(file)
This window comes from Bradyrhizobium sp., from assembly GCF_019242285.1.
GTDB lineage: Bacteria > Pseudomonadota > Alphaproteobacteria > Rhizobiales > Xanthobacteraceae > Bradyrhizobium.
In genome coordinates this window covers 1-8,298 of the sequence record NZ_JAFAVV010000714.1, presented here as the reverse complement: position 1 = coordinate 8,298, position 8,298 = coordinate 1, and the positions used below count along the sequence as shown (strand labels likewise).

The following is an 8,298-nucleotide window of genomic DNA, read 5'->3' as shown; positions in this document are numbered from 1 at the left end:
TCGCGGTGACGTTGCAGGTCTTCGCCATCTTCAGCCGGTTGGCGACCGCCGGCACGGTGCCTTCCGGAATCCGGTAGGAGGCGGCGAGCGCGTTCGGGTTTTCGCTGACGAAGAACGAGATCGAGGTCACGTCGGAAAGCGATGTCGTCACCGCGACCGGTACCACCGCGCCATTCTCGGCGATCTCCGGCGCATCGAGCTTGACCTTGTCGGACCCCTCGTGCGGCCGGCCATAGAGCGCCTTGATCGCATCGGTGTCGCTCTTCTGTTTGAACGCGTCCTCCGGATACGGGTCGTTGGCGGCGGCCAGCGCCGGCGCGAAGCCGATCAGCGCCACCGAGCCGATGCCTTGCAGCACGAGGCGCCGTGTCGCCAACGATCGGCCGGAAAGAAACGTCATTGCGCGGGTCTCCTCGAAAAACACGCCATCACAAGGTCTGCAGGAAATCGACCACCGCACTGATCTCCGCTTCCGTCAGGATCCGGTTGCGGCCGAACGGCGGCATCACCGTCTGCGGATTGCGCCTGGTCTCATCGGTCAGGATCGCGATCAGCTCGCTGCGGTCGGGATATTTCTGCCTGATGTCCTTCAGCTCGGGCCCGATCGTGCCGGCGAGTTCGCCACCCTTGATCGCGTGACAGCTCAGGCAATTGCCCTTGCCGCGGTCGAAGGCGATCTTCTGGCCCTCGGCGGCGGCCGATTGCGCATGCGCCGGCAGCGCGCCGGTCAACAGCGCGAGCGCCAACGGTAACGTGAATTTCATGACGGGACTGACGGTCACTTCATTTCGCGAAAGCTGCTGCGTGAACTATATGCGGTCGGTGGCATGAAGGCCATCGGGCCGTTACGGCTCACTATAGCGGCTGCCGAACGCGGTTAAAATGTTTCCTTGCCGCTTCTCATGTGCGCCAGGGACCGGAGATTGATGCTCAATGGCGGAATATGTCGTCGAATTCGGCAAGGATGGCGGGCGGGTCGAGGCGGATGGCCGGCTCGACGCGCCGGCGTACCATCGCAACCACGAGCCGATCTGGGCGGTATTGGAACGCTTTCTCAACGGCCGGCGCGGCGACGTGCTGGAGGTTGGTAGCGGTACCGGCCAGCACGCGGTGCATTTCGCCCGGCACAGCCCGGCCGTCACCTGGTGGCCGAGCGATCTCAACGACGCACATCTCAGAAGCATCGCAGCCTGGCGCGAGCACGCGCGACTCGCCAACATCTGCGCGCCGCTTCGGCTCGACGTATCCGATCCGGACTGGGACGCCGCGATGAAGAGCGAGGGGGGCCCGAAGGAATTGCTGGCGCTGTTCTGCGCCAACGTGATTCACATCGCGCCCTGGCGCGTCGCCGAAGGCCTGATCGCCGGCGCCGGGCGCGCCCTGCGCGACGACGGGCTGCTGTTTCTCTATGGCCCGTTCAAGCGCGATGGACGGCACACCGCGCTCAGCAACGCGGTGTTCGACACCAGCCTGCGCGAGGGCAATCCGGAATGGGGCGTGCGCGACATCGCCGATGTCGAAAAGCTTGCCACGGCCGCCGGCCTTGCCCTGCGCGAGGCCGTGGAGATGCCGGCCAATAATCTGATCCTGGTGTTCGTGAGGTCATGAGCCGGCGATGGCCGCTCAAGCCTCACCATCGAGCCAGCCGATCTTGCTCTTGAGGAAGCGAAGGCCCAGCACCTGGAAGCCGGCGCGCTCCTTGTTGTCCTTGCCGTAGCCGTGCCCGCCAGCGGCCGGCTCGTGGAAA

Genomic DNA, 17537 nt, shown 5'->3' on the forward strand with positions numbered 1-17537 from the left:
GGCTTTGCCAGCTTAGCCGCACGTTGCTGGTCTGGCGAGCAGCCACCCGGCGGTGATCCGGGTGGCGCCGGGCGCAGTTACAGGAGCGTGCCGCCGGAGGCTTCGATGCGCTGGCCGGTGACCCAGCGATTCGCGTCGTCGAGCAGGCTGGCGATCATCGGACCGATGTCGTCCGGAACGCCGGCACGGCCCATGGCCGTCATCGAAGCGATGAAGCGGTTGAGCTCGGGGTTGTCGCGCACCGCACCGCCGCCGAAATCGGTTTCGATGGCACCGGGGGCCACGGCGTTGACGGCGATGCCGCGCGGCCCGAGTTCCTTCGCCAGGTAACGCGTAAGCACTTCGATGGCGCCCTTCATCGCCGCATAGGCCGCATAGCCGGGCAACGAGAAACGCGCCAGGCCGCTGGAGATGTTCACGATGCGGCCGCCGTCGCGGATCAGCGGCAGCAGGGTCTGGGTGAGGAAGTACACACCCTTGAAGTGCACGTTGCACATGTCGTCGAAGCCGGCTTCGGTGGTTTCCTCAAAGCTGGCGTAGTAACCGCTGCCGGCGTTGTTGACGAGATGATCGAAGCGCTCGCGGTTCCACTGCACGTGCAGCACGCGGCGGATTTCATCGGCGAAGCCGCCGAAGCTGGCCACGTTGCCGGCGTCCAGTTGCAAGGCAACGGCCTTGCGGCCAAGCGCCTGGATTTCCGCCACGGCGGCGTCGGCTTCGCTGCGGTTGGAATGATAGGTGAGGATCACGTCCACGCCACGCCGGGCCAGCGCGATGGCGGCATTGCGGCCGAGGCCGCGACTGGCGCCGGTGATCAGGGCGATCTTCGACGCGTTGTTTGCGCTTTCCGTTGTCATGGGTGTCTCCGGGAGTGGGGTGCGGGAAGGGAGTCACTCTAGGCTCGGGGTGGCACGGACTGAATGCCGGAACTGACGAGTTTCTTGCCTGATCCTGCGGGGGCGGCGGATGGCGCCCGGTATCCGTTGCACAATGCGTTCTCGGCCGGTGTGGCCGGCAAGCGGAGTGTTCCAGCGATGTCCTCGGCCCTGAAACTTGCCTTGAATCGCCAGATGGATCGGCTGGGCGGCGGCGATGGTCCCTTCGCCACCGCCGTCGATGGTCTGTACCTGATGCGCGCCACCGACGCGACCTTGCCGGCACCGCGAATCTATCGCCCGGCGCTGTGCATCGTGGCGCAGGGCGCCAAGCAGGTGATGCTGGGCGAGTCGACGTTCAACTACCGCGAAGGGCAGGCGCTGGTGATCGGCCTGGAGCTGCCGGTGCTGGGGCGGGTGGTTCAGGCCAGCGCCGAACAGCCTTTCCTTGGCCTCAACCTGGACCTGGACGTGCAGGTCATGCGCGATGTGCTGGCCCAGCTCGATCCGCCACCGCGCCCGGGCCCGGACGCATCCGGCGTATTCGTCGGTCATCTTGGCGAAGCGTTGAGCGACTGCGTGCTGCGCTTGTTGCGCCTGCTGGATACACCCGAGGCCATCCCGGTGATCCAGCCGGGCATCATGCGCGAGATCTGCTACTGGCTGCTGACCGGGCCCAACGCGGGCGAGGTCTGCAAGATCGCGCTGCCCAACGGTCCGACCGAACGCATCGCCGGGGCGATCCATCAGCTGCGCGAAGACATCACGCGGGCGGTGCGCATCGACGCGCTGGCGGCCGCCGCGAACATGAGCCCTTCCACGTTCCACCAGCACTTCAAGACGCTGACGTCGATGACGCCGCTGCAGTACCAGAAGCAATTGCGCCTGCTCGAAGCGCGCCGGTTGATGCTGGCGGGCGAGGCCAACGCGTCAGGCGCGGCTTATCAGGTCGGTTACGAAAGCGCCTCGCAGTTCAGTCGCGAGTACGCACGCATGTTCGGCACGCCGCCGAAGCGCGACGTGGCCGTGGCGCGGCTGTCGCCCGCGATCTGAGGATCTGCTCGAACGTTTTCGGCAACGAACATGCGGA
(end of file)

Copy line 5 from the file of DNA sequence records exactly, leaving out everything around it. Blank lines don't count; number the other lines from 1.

TCGCGGTGACGTTGCAGGTCTTCGCCATCTTCAGCCGGTTGGCGACCGCCGGCACGGTGCCTTCCGGAATCCGGTAGGAGGCGGCGAGCGCGTTCGGGTTTTCGCTGACGAAGAACGAGATCGAGGTCACGTCGGAAAGCGATGTCGTCACCGCGACCGGTACCACCGCGCCATTCTCGGCGATCTCCGGCGCATCGAGCTTGACCTTGTCGGACCCCTCGTGCGGCCGGCCATAGAGCGCCTTGATCGCATCGGTGTCGCTCTTCTGTTTGAACGCGTCCTCCGGATACGGGTCGTTGGCGGCGGCCAGCGCCGGCGCGAAGCCGATCAGCGCCACCGAGCCGATGCCTTGCAGCACGAGGCGCCGTGTCGCCAACGATCGGCCGGAAAGAAACGTCATTGCGCGGGTCTCCTCGAAAAACACGCCATCACAAGGTCTGCAGGAAATCGACCACCGCACTGATCTCCGCTTCCGTCAGGATCCGGTTGCGGCCGAACGGCGGCATCACCGTCTGCGGATTGCGCCTGGTCTCATCGGTCAGGATCGCGATCAGCTCGCTGCGGTCGGGATATTTCTGCCTGATGTCCTTCAGCTCGGGCCCGATCGTGCCGGCGAGTTCGCCACCCTTGATCGCGTGACAGCTCAGGCAATTGCCCTTGCCGCGGTCGAAGGCGATCTTCTGGCCCTCGGCGGCGGCCGATTGCGCATGCGCCGGCAGCGCGCCGGTCAACAGCGCGAGCGCCAACGGTAACGTGAATTTCATGACGGGACTGACGGTCACTTCATTTCGCGAAAGCTGCTGCGTGAACTATATGCGGTCGGTGGCATGAAGGCCATCGGGCCGTTACGGCTCACTATAGCGGCTGCCGAACGCGGTTAAAATGTTTCCTTGCCGCTTCTCATGTGCGCCAGGGACCGGAGATTGATGCTCAATGGCGGAATATGTCGTCGAATTCGGCAAGGATGGCGGGCGGGTCGAGGCGGATGGCCGGCTCGACGCGCCGGCGTACCATCGCAACCACGAGCCGATCTGGGCGGTATTGGAACGCTTTCTCAACGGCCGGCGCGGCGACGTGCTGGAGGTTGGTAGCGGTACCGGCCAGCACGCGGTGCATTTCGCCCGGCACAGCCCGGCCGTCACCTGGTGGCCGAGCGATCTCAACGACGCACATCTCAGAAGCATCGCAGCCTGGCGCGAGCACGCGCGACTCGCCAACATCTGCGCGCCGCTTCGGCTCGACGTATCCGATCCGGACTGGGACGCCGCGATGAAGAGCGAGGGGGGCCCGAAGGAATTGCTGGCGCTGTTCTGCGCCAACGTGATTCACATCGCGCCCTGGCGCGTCGCCGAAGGCCTGATCGCCGGCGCCGGGCGCGCCCTGCGCGACGACGGGCTGCTGTTTCTCTATGGCCCGTTCAAGCGCGATGGACGGCACACCGCGCTCAGCAACGCGGTGTTCGACACCAGCCTGCGCGAGGGCAATCCGGAATGGGGCGTGCGCGACATCGCCGATGTCGAAAAGCTTGCCACGGCCGCCGGCCTTGCCCTGCGCGAGGCCGTGGAGATGCCGGCCAATAATCTGATCCTGGTGTTCGTGAGGTCATGAGCCGGCGATGGCCGCTCAAGCCTCACCATCGAGCCAGCCGATCTTGCTCTTGAGGAAGCGAAGGCCCAGCACCTGGAAGCCGGCGCGCTCCTTGTTGTCCTTGCCGTAGCCGTGCCCGCCAGCGGCCGGCTCGTGGAAA